It was just a wide spot in the stream where the mountain valley flattened out to pool and drink the icy water. Tall, snow-covered peaks reflected in its placid surface. Narrow shadows hung suspended in its middle: brook trout facing upstream and feeding on anything drifting through their territory. I had to crawl through the grass as I approached the pool so as not to send the trout flying for cover in the undercut banks. Even then, the shadow of my fly rod arching across the water panicked them. Skittish trout, they’re called. So attuned to hawks and fishermen and other predators are they, that any movement from above is perceived as a threat. And rightly so.
I have a friend who calls herself a skittish trout. She grew up in a guilt-based, authoritarian religion and church. Any question, doubt, comment, or difficulty she had with her childhood faith and church was met with anger and derision. Intellectual abuse, she called it. Not that she didn’t have faith, she just wondered. As soon as she was old enough, she fled organized religion. And today anytime even a shadow of that old-time religion falls across her life she flies for the safety of the cutbank, peering out, yet still wondering.
In the process of starting a church, I’ve discovered large pools of skittish trout. Unfortunately, stories similar to my friend’s abound. Church splits, pastoral infidelity and dishonesty, harsh judgementalism, cold cliquishness, unbending dogma, rampant self-righteousness, cookie cutter lifestyles and answers, authoritarian leadership, political partisanship, powerless people, and ample—but common—human failings in what is supposed a divine institution are just a few of the shadows that the church and her people cast across the pool of modern life.
Almost all of us have, or have heard, a similar story. The scars and their impact vary. I started following Christ at age fifteen and began looking for a church to attend. Even I knew that was the way of things, but I was naive about the dress code. My hair flowed below my shoulders and my jeans were ratty. It was the 1970s. At the end of the sermon, I tramped forward in response to the “altar call.” I knelt to pray and a pastor (At least I think he was a pastor. To me he looked, acted, and smelled like one) approached and asked me if I wanted to become a Christian.
I proudly told him how just days earlier I had become a Christian at a church camp. He frowned at me and shook his head.
“You need to get your hair cut before you can become a Christian, son,” he said as if this truth saddened him deeply.
I was young and stupid and argued with him. “Jesus had long hair. Haven’t you seen those pictures of him?”
Not impressed with my theological acumen he simply offered, “I have a pair of scissors in the back. I can get them, cut your hair, and then you can pray and become a Christian.”
I decided to look for another church.
Since then I have been in three churches where the pastors have had affairs, and within most of the churches I have been a part, have seen and heard things that come straight from the gates of hell not the streets of heaven, and have made my own sad mistakes as a person and a pastor (proving the adage that if I find the perfect church I had better not join it because I’ll ruin it).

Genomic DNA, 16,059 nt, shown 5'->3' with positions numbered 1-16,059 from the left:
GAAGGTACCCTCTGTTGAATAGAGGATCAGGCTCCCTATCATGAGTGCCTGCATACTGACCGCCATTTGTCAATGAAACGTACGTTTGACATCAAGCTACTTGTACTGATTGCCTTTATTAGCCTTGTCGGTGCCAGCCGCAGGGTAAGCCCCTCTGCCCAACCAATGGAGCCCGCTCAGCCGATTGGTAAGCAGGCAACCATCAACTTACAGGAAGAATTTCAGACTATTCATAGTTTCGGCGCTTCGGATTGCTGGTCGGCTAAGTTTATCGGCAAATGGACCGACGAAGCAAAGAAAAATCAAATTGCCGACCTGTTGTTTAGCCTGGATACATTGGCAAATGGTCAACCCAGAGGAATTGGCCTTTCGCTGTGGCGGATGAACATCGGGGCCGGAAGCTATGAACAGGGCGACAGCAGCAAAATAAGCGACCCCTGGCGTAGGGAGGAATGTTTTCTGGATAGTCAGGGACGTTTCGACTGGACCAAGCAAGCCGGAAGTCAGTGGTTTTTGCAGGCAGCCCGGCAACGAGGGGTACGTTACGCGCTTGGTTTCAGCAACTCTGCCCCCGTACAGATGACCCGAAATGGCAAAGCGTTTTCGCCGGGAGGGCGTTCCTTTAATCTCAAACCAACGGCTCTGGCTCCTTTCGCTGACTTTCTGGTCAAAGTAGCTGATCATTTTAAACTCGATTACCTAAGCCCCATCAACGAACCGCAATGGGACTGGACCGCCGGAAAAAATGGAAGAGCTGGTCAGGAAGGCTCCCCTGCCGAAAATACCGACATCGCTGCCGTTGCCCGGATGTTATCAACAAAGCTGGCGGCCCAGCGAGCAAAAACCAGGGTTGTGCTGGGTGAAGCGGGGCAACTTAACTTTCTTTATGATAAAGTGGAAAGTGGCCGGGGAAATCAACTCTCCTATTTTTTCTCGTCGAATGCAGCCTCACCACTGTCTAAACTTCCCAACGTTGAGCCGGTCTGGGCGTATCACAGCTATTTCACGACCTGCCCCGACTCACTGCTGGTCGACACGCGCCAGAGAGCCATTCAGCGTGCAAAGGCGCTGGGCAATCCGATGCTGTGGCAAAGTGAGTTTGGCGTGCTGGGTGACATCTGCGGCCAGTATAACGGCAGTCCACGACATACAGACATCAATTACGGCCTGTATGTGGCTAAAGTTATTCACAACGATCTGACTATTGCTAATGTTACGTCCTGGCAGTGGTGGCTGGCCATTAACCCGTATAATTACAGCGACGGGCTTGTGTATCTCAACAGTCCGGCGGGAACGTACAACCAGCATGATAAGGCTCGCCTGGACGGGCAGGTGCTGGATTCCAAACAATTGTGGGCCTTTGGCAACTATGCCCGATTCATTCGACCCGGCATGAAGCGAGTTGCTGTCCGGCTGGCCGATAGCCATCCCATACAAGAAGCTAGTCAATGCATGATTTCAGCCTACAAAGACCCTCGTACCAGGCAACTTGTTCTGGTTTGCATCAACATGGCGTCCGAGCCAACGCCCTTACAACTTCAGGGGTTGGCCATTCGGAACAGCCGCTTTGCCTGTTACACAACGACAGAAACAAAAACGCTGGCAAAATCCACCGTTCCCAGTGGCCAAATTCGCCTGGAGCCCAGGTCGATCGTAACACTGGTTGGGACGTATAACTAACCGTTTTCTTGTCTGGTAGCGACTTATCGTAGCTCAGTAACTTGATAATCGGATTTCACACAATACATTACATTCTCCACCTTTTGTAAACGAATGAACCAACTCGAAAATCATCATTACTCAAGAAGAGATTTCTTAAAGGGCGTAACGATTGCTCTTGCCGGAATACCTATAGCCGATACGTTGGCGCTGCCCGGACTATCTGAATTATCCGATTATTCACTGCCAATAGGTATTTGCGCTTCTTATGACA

One, apparently not being a skittish trout but maybe a stupid one, I have yet to fly for the cutbank and hide. Sometimes I feel like a singed moth circling the flame. I’m not sure why I don’t fly. Probably because God keeps blocking the escape route. Probably also because with each scar the church and I have left on one another, there are equal—and more—marks of grace and life this crazy body called the church has bestowed on me. That she has allowed me to seek my calling and share my thoughts, ideas, and life through her may be the least of them. And when I parade before my eyes the faces of friends I have made, and how they have enriched my life, in this human/divine community, I am humbled and grateful.
Two, dealing with people’s souls is dangerous and delicate. So too, I’ve discovered, is this starting and being a church, and mysterious. We’re not selling widgets or snake oil. We’re attempting to touch God and, through rugged and calloused human hands, places in ourselves God hid in our deepest reaches, places we’ve hidden even from ourselves. Hanging out a sign reading, “Got God?” does not do anyone, especially the Creator of our souls, justice. This, sharing our souls, spiritual journeys, and lives, is not marketing. It cannot be shrink wrapped into some tidy package. It’s messy, alive, sensitive, unpredictable, sometimes ugly, often beautiful. Tread softly.
I wish finding God and ourselves and living in a Christ community with truth and grace could be written up in a book or produced in a program or bulleted in a three point outline, or contained in a church building (and sometimes God even works through these things). But alas we and God and life are deeper and messier than that.
And none of this is new. Even the first two humans hid from God after they discovered their bare, naked distance from and need for Him. We have been flying from God ever since. Skittish trout indeed. Fear not, however, God is no predator, but is a patient, persistent angler.